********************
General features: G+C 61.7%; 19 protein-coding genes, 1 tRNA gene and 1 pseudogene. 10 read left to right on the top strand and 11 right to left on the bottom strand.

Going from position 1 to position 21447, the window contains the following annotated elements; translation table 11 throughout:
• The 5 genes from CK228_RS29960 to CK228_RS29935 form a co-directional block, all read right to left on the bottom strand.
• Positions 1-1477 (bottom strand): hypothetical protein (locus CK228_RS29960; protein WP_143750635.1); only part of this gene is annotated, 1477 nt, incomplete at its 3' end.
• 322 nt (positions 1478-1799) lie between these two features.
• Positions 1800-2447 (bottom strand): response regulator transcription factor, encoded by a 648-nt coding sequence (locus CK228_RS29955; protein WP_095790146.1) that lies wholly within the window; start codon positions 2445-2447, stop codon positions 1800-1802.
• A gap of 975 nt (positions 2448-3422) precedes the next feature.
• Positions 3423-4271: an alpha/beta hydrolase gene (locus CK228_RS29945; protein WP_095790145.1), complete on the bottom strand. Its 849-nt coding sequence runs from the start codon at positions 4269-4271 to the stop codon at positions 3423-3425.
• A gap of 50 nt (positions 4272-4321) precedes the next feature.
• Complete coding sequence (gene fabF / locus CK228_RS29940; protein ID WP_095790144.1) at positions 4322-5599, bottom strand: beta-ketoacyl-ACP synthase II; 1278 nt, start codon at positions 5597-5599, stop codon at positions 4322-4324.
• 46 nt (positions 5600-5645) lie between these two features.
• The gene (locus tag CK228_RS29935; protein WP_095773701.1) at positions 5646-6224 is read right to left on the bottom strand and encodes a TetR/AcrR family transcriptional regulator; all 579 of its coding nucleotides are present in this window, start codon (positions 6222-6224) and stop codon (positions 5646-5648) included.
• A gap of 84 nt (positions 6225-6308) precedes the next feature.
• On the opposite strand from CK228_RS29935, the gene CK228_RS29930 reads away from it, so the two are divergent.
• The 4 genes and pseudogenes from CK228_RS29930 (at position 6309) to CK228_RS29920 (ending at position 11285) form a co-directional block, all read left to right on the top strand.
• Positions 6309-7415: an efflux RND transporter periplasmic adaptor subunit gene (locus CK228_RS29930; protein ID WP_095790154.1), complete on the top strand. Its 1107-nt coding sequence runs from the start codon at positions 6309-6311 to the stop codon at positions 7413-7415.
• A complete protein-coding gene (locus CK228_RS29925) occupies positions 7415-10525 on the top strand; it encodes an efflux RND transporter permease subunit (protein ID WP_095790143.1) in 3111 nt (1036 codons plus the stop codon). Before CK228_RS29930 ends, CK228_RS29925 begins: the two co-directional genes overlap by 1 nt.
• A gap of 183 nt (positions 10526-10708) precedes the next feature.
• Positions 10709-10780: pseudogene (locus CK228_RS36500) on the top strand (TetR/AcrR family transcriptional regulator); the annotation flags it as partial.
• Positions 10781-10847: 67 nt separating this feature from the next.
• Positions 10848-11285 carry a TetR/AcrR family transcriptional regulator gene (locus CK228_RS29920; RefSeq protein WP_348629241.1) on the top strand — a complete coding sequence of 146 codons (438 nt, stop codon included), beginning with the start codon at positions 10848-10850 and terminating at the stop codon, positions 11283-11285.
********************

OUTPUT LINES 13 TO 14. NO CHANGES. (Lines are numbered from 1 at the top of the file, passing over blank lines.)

• A gap of 84 nt (positions 6225-6308) precedes the next feature.
• On the opposite strand from CK228_RS29935, the gene CK228_RS29930 reads away from it, so the two are divergent.